Hindi Names of Colors, and Where Some Names Originated

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Hindi Language and Names of Colors

If we talk to a physicist about color, he would probably tell us these are vibrations that are picked up by the eye and interpreted as a specific color. But for a common man, color is much more. It is a part of our daily life. In every aspect of our lives color plays an important role. Colors are used to describe dressing, weather, language, mood, prestige, emotions, and feelings.

Let us for a moment remove all color from our garden. What happens – we can’t differentiate between a red rose and a yellow rose; a pink chrysanthemum looks the same as a maroon one. How would you describe your favorite green cardigan? What about the phrase ‘A White Christmas’? Man has made so much progress, but even today the rainbow (known as indradhanush in Hindi) is something that can excite everyone.

Names of colors are an integral part of any language. As in the English language, one finds individual names for the basic colors in the Hindi Language too. Let us look at some of them: Black – Kaala, White – Safed, Red – Laal, Yellow – Peela, Green – Hara, Brown – Bhuraa, Ochre - Khakki

For other colors where man has not given an individual name the aid of other things, primarily Mother Nature, is taken. For example, to describe the green of a clear sea, we use the term sea green and for the blue of the sky we use term sky blue in English. This holds true for Hindi Language too. Some of the names are from the names of fruits, vegetables, some from nature, some even from the names of cereals.

Some of such colors are: Carrot – Gajri (The vegetable carrot is known as gajr in Hindi),

Orange – Santari (from the name of the fruit orange which is known as santara in Hindi),

Dark Green – Moongia (Moong is the name of one of the pulses (an edible seed, or the plant that produces it) in India, it is dark green in color),

Golden - Sunhera (from the metal gold which is known as sona in Hindi),

Grey – Saleti ( from the name of slate, a stone),

Turquoise – Firozi (from the name of a semi precious stone),

Pink – Gulabi (the rose flower is known as gulab in Hindi),

Saffron – Kesri (the saffron flower is known as kesar in Hindi. It is widely grown in the valley of Kashmir),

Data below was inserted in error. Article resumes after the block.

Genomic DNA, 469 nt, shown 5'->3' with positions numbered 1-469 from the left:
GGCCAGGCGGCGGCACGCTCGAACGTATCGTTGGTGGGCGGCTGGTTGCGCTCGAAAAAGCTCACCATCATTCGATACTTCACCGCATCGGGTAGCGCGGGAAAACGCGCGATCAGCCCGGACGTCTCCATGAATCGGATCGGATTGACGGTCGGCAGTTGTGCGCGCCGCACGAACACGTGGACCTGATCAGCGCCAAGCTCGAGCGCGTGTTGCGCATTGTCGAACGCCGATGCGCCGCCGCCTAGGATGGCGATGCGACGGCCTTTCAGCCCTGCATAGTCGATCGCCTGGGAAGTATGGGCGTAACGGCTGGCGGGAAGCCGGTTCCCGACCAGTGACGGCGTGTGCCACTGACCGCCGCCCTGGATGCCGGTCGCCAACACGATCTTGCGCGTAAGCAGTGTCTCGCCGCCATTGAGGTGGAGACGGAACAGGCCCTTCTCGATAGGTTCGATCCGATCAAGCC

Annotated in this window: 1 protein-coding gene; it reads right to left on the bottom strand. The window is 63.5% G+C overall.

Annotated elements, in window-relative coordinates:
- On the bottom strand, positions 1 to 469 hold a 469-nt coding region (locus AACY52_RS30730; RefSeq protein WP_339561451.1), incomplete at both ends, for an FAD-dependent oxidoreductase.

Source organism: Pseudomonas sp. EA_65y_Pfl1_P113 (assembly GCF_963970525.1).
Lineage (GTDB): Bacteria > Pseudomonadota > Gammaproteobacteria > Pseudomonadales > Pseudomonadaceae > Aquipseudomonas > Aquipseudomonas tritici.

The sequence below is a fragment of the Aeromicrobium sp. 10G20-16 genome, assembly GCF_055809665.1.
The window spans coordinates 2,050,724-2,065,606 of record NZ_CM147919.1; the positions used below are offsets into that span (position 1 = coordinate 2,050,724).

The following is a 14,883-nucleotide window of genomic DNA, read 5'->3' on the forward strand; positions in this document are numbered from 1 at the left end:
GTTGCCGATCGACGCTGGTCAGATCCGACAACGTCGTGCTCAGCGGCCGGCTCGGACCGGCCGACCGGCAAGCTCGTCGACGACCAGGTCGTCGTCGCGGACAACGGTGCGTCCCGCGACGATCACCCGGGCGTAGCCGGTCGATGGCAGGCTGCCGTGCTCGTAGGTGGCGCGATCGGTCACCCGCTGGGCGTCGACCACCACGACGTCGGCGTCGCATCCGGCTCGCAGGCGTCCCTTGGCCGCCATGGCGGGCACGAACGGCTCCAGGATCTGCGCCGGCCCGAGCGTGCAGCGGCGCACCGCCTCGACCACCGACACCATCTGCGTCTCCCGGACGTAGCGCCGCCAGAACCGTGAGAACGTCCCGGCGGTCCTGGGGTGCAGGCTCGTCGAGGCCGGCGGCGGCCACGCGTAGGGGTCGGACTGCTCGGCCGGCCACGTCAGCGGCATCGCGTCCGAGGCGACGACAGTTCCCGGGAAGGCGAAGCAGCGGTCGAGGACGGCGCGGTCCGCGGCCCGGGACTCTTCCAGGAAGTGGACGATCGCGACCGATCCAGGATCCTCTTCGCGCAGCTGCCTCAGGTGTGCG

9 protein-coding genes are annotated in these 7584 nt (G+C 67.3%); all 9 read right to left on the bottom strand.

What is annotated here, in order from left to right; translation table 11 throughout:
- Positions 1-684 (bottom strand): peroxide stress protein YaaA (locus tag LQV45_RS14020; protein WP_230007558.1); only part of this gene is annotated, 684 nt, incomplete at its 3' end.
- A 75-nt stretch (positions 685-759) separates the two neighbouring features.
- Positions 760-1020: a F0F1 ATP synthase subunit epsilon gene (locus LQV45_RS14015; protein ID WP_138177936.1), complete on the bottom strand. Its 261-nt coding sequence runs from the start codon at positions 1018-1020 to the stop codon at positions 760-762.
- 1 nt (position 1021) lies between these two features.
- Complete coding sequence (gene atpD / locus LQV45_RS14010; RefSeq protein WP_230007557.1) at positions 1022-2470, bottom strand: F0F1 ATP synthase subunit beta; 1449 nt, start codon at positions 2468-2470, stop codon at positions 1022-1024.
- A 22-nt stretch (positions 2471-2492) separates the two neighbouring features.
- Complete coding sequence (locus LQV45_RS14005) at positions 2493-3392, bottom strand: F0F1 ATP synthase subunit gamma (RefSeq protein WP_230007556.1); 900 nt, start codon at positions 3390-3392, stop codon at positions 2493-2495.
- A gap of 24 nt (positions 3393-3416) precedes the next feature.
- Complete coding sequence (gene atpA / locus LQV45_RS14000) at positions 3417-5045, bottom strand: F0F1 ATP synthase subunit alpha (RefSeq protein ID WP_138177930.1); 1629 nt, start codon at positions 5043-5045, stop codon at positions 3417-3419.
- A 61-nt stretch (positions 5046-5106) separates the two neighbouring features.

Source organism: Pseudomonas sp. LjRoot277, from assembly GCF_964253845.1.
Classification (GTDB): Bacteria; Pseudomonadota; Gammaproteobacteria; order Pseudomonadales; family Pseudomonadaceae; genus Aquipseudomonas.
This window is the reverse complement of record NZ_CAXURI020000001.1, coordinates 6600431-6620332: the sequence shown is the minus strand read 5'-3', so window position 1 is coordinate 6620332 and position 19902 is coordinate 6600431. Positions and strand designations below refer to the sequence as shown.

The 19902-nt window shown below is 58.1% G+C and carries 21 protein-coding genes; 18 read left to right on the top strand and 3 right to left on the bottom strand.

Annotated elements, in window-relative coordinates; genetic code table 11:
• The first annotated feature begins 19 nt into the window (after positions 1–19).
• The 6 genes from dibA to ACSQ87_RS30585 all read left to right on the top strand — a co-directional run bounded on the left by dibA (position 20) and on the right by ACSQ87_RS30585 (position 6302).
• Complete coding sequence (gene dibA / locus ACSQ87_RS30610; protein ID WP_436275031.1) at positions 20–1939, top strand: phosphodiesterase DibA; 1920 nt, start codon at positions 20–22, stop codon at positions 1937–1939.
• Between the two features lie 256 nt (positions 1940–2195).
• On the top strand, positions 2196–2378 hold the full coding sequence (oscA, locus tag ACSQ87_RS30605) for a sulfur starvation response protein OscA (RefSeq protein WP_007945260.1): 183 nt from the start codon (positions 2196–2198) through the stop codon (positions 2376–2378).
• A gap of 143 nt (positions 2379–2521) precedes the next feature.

Violet- Baiguni / Jamuni (from the Hindi word for eggplant, which is Baigan in India and Jamuni from the name of Jamun, a fruit_._),

Sea Green – Samundari Hara (the Hindi word for sea is samundar),

Sky Blue – Aasmani Neela (the Hindi word for sky is aasman),

Olive Green - Mehndi (Mehndi is the Hindi word for Henna. Further words like Sukhi (dry) and Geeli (wet) are prefixed, as Henna changes color when it becomes wet.)

Peacock – Mor Pankhi (the bird Peacock is known as Mor in Hindi; it is the national bird of India.

Please note that words like ‘Gehra’ and ‘Halka’ are prefixed to the colors to specify the shade. For example Light green would be ‘Halka Hara’ and Dark Blue would be ‘Gehra Neela’.

India is a land of colors. A multitude of colors can be seen in the terrain, the sky, the water, and the culture of the people. In fact, a full festival, the festival of Holi, dedicated to color, is celebrated in the month of March every year. Everyone is covered with color, irrespective of their age and status. A lot of meaning is attached to color in India. In fact even the days of the week have their preferred colors. White clothes are recommended for Monday, Orange for Tuesday, Green for Wednesday, Yellow for Thursday, Red for Friday and Black for Saturday. Red is the color of the bride and the state of being married. Married women can normally be seen with a red dot (bindi) on their forehead. White represents purity, Orange is the color of saints, Green is the color of prosperity. People in India love color. Color is used effectively to represent various moods and emotions.

* All the words in italics are Hindi words.